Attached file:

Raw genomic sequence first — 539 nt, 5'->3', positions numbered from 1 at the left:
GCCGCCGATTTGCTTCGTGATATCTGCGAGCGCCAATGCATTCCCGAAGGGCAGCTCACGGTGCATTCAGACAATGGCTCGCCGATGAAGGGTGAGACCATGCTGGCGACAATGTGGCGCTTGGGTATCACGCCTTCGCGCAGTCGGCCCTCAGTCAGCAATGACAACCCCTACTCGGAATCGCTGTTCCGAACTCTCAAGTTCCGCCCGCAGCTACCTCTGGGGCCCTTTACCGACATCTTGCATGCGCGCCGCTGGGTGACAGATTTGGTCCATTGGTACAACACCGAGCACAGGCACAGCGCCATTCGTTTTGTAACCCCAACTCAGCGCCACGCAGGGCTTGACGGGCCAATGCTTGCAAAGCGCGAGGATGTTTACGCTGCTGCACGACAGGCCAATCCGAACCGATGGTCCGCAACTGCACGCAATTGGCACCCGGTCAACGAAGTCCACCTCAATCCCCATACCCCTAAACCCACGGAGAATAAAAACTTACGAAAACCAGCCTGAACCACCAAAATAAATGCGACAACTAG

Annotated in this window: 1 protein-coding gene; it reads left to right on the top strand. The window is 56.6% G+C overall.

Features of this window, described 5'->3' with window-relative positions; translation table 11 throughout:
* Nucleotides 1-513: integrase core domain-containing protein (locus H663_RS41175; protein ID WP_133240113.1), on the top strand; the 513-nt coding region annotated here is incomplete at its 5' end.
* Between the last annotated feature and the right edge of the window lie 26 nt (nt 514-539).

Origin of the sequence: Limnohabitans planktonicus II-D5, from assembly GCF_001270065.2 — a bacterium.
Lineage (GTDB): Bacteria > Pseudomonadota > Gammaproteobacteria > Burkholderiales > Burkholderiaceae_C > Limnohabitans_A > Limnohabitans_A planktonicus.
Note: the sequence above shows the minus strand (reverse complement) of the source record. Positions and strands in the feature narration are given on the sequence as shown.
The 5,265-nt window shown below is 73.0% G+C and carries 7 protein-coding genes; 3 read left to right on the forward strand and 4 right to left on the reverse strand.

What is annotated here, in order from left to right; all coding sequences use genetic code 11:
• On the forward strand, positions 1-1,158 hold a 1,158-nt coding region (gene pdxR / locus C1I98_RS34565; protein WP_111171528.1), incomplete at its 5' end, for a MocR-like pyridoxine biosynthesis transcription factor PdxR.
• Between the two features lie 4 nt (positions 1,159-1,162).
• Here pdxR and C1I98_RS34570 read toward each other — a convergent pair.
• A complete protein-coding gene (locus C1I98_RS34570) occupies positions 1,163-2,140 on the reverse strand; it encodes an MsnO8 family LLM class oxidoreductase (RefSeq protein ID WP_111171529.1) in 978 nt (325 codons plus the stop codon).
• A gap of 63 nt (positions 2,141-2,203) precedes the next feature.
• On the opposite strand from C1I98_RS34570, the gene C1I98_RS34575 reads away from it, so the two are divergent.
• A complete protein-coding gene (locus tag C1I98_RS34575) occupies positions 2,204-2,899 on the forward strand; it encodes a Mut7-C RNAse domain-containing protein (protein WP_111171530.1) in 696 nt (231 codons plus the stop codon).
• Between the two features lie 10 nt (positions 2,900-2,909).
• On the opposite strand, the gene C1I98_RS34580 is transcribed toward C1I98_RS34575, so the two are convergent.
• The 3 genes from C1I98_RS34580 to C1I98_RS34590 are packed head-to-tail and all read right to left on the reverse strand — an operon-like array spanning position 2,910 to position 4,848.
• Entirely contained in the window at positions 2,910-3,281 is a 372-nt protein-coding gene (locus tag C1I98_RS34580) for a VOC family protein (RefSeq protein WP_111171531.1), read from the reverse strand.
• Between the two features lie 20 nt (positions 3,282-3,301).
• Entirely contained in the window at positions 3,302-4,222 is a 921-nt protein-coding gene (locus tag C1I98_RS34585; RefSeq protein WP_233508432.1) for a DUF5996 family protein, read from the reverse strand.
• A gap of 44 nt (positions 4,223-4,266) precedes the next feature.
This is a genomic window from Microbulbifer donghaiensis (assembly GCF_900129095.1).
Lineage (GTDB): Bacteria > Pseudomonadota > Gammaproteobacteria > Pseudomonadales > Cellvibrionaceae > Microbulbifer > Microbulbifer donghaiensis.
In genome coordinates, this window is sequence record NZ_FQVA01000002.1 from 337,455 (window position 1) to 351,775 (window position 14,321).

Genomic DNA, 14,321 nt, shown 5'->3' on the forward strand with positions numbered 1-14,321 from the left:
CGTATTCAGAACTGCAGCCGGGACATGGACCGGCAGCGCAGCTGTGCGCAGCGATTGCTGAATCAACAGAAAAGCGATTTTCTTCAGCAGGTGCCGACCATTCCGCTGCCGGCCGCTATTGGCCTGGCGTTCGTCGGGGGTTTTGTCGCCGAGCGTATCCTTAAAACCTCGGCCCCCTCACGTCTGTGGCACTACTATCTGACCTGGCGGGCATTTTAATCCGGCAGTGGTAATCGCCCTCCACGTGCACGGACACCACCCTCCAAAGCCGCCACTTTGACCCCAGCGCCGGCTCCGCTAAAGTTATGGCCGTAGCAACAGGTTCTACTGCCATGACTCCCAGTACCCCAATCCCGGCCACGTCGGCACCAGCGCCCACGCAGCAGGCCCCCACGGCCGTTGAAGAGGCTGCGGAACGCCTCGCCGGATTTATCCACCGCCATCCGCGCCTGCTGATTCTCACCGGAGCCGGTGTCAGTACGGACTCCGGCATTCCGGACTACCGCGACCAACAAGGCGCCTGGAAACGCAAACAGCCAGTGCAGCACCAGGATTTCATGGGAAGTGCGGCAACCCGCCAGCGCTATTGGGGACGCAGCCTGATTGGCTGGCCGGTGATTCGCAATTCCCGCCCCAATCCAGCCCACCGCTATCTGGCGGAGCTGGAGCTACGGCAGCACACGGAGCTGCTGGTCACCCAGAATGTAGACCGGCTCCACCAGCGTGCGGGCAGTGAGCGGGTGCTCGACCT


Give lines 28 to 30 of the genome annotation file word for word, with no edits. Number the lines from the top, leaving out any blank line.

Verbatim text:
In genome coordinates, this window is sequence record NZ_FQVA01000002.1 from 337,455 (window position 1) to 351,775 (window position 14,321).

Genomic DNA, 14,321 nt, shown 5'->3' on the forward strand with positions numbered 1-14,321 from the left:
CGTATTCAGAACTGCAGCCGGGACATGGACCGGCAGCGCAGCTGTGCGCAGCGATTGCTGAATCAACAGAAAAGCGATTTTCTTCAGCAGGTGCCGACCATTCCGCTGCCGGCCGCTATTGGCCTGGCGTTCGTCGGGGGTTTTGTCGCCGAGCGTATCCTTAAAACCTCGGCCCCCTCACGTCTGTGGCACTACTATCTGACCTGGCGGGCATTTTAATCCGGCAGTGGTAATCGCCCTCCACGTGCACGGACACCACCCTCCAAAGCCGCCACTTTGACCCCAGCGCCGGCTCCGCTAAAGTTATGGCCGTAGCAACAGGTTCTACTGCCATGACTCCCAGTACCCCAATCCCGGCCACGTCGGCACCAGCGCCCACGCAGCAGGCCCCCACGGCCGTTGAAGAGGCTGCGGAACGCCTCGCCGGATTTATCCACCGCCATCCGCGCCTGCTGATTCTCACCGGAGCCGGTGTCAGTACGGACTCCGGCATTCCGGACTACCGCGACCAACAAGGCGCCTGGAAACGCAAACAGCCAGTGCAGCACCAGGATTTCATGGGAAGTGCGGCAACCCGCCAGCGCTATTGGGGACGCAGCCTGATTGGCTGGCCGGTGATTCGCAATTCCCGCCCCAATCCAGCCCACCGCTATCTGGCGGAGCTGGAGCTACGGCAGCACACGGAGCTGCTGGTCACCCAGAATGTAGACCGGCTCCACCAGCGTGCGGGCAGTGAGCGGGTGCTCGACCT